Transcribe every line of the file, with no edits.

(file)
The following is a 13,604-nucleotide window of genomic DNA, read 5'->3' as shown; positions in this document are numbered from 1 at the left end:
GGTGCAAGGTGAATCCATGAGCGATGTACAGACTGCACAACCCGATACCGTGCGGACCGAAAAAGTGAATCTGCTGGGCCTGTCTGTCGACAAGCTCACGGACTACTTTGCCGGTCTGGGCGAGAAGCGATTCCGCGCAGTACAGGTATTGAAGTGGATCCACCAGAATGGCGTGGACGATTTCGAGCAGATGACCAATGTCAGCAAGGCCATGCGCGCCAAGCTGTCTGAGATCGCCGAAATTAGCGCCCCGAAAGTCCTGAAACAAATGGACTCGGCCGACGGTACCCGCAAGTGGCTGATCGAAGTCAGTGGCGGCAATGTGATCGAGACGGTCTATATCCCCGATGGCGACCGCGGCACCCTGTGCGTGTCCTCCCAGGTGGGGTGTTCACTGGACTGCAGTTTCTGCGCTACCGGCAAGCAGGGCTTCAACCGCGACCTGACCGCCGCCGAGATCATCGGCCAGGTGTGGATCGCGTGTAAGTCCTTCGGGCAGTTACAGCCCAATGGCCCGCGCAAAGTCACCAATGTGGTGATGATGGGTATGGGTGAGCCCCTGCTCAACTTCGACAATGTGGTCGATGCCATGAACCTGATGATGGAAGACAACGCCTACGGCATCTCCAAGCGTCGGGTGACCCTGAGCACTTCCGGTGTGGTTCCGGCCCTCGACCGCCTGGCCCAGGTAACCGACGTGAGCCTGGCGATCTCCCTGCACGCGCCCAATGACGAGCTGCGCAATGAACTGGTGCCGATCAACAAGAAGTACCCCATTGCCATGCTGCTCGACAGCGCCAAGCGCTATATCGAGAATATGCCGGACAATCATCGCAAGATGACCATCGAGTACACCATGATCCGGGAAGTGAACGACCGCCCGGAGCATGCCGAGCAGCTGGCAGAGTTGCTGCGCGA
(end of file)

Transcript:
The following is a 13,604-nucleotide window of genomic DNA, read 5'->3' as shown; positions in this document are numbered from 1 at the left end:
GGTGCAAGGTGAATCCATGAGCGATGTACAGACTGCACAACCCGATACCGTGCGGACCGAAAAAGTGAATCTGCTGGGCCTGTCTGTCGACAAGCTCACGGACTACTTTGCCGGTCTGGGCGAGAAGCGATTCCGCGCAGTACAGGTATTGAAGTGGATCCACCAGAATGGCGTGGACGATTTCGAGCAGATGACCAATGTCAGCAAGGCCATGCGCGCCAAGCTGTCTGAGATCGCCGAAATTAGCGCCCCGAAAGTCCTGAAACAAATGGACTCGGCCGACGGTACCCGCAAGTGGCTGATCGAAGTCAGTGGCGGCAATGTGATCGAGACGGTCTATATCCCCGATGGCGACCGCGGCACCCTGTGCGTGTCCTCCCAGGTGGGGTGTTCACTGGACTGCAGTTTCTGCGCTACCGGCAAGCAGGGCTTCAACCGCGACCTGACCGCCGCCGAGATCATCGGCCAGGTGTGGATCGCGTGTAAGTCCTTCGGGCAGTTACAGCCCAATGGCCCGCGCAAAGTCACCAATGTGGTGATGATGGGTATGGGTGAGCCCCTGCTCAACTTCGACAATGTGGTCGATGCCATGAACCTGATGATGGAAGACAACGCCTACGGCATCTCCAAGCGTCGGGTGACCCTGAGCACTTCCGGTGTGGTTCCGGCCCTCGACCGCCTGGCCCAGGTAACCGACGTGAGCCTGGCGATCTCCCTGCACGCGCCCAATGACGAGCTGCGCAATGAACTGGTGCCGATCAACAAGAAGTACCCCATTGCCATGCTGCTCGACAGCGCCAAGCGCTATATCGAGAATATGCCGGACAATCATCGCAAGATGACCATCGAGTACACCATGATCCGGGAAGTGAACGACCGCCCGGAGCATGCCGAGCAGCTGGCAGAGTTGCTGCGCGA